I began living "one day at a time" like never before.
Jim was a wreck. Alissa and Scott were stunned; family and friends shocked.

Me... Cowgirl Up! I got back in the saddle and knew I was in for the ride of my life!
I did well on my initial pill-form Revlimid Chemo, "roid-rage" Dex Steroids and other supportive meds. I am forever deeply grateful and appreciative for all the love and support from everyone in my personal and professional life! I thank all of you for working along with me, and allowing me to continue to lead a semi "normal" life!
YOU have helped save my life!

My treatment trail ride forks to City of Hope hospital as I will saddle up beginning June 9, 2010 for a new rodeo called an Autologous Stem Cell Transplant!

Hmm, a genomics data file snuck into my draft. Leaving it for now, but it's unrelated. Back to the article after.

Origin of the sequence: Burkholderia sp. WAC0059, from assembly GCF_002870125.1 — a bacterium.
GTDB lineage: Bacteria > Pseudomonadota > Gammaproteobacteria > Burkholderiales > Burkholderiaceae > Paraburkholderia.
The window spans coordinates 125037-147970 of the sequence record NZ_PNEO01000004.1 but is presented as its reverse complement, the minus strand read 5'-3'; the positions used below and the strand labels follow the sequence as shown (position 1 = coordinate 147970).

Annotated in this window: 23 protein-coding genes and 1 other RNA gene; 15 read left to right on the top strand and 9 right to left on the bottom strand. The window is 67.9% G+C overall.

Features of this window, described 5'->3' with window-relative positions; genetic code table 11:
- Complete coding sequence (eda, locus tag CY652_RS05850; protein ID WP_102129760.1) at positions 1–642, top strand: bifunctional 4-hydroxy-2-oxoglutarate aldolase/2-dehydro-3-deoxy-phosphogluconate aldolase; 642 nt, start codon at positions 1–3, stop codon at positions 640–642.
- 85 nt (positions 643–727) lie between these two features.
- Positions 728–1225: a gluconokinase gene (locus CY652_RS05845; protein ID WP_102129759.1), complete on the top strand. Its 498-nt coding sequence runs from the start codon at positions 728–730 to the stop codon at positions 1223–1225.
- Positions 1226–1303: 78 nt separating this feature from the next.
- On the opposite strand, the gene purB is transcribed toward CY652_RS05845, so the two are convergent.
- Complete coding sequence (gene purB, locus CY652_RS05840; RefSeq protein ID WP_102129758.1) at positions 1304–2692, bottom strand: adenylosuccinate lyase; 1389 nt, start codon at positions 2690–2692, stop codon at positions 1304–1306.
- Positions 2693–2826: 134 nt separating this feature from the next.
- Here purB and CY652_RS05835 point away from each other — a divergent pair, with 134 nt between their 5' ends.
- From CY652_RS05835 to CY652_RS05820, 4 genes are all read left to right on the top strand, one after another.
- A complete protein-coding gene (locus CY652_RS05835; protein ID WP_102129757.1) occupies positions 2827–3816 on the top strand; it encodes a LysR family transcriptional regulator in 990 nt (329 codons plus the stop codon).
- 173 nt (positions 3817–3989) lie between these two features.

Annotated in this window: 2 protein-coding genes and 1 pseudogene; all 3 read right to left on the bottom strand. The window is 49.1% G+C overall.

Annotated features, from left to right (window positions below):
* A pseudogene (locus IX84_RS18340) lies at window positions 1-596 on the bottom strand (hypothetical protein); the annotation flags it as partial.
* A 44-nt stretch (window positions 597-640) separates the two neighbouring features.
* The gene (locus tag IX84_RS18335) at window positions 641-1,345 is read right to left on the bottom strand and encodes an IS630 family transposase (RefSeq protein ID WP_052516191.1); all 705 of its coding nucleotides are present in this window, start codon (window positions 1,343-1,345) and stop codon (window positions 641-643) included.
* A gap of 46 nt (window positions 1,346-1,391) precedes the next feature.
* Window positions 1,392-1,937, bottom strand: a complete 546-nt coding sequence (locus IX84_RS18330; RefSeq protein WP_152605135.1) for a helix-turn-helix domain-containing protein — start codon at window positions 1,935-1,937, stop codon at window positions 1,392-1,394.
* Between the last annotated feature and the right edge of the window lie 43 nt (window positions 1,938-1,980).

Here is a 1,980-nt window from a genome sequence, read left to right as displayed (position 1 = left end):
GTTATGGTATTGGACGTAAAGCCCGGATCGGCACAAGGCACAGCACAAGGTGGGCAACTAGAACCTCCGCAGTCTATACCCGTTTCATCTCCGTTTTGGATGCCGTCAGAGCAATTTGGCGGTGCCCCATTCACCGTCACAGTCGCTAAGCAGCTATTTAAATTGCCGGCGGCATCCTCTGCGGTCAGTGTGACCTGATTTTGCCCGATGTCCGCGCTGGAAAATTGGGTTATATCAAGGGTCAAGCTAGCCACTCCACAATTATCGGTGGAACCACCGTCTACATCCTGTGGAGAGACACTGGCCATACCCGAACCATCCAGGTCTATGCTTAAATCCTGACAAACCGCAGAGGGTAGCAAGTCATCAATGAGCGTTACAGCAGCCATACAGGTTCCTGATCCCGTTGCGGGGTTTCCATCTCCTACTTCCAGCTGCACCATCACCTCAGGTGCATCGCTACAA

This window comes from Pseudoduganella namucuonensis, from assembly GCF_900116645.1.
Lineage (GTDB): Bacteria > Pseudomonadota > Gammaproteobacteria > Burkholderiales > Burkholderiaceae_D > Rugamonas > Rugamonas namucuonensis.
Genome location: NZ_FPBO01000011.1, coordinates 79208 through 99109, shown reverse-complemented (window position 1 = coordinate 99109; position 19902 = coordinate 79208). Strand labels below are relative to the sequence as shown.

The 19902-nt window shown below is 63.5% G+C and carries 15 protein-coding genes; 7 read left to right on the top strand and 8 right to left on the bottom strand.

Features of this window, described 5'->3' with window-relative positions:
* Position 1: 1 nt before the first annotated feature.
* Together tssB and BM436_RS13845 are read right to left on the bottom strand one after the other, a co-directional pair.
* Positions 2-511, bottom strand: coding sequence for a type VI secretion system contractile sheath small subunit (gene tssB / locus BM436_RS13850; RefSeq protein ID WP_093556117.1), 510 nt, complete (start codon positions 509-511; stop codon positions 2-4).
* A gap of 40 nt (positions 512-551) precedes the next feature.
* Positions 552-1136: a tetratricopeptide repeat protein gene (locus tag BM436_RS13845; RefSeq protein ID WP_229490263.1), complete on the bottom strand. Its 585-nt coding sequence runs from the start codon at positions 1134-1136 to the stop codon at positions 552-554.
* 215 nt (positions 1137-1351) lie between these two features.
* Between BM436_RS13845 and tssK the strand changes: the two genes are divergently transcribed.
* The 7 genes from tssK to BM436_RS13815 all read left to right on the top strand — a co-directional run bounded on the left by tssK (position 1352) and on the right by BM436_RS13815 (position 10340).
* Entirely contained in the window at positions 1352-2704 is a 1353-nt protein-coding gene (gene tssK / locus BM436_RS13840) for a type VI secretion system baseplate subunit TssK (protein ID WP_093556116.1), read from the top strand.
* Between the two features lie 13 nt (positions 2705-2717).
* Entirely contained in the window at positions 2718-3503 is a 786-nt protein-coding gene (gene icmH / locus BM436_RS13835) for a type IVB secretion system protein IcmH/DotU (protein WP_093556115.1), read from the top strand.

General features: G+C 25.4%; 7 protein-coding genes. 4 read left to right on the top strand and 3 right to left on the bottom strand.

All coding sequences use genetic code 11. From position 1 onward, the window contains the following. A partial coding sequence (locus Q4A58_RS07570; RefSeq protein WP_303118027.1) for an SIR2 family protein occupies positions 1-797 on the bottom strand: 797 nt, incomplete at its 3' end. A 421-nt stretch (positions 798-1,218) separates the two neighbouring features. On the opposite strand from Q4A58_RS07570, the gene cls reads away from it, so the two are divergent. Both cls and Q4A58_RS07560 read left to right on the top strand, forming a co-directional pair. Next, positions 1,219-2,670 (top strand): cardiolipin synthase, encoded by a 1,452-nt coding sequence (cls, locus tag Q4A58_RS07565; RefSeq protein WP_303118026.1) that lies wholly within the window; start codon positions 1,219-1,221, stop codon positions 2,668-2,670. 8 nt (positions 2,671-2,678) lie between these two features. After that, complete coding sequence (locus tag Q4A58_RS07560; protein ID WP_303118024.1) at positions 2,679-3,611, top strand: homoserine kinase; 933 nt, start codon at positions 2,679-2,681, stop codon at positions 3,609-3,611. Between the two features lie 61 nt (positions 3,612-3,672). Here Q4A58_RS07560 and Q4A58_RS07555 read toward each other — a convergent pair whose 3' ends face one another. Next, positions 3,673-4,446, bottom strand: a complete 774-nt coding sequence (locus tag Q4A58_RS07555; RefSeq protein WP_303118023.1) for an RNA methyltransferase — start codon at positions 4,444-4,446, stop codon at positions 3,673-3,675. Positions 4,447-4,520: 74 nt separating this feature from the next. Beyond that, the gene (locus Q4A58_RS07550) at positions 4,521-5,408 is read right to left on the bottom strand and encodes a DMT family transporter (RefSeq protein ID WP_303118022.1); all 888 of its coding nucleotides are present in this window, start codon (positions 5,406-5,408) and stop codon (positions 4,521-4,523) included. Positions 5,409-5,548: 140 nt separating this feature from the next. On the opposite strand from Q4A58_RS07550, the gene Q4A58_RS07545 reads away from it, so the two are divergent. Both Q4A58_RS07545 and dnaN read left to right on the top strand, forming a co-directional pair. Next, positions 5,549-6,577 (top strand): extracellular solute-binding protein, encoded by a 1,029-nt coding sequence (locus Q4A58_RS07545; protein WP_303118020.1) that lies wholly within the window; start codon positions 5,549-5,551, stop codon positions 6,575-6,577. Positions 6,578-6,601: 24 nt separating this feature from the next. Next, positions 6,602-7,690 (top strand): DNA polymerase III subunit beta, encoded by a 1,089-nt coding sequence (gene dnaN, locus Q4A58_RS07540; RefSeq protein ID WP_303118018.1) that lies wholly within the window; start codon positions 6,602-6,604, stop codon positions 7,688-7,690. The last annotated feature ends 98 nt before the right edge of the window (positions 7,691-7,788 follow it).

Ye-Ha, let the adventure begin!

Chemical Warfare...

January 2010 - May 2010:
My initial chemo regimen:

Pill form Chemo= Revlimid (10mg capsules)
Pill form Dexamethasone Steroids (40 mg!) paired with Omeprazole
Mepron (looks like yellow finger paint) Anti-fungal, Anti-viral, etc for my very compromised immune system
B-12- to build those cells!
.81 Aspirin to prevent DVT, Revlimid complications
Allopurinol- keeping the kidneys healthy
Acyclovir- anti-Shingles, anti-viral

June 2010:
High dose IV Cytoxan chemo
Neupogen to build up stem cells for Apheresis, stem cell harvest, which was very successful, as City of Hope was able to collect 9.5 million of my own stem cells

July 2010 Hospitalization:
Two days of high dose Melphalan chemo
Then July 5, 2010 = my Autologous Stem Cell transplant infusion!

And you can read my whole story from that point forward in this blog!


What is multiple myeloma?

What is multiple myeloma?

Cancer starts when cells in the body begin to grow out of control. Cells in nearly any part of the body can become cancer, and can spread to other areas of the body. To learn more about how cancers start and spread, see What Is Cancer?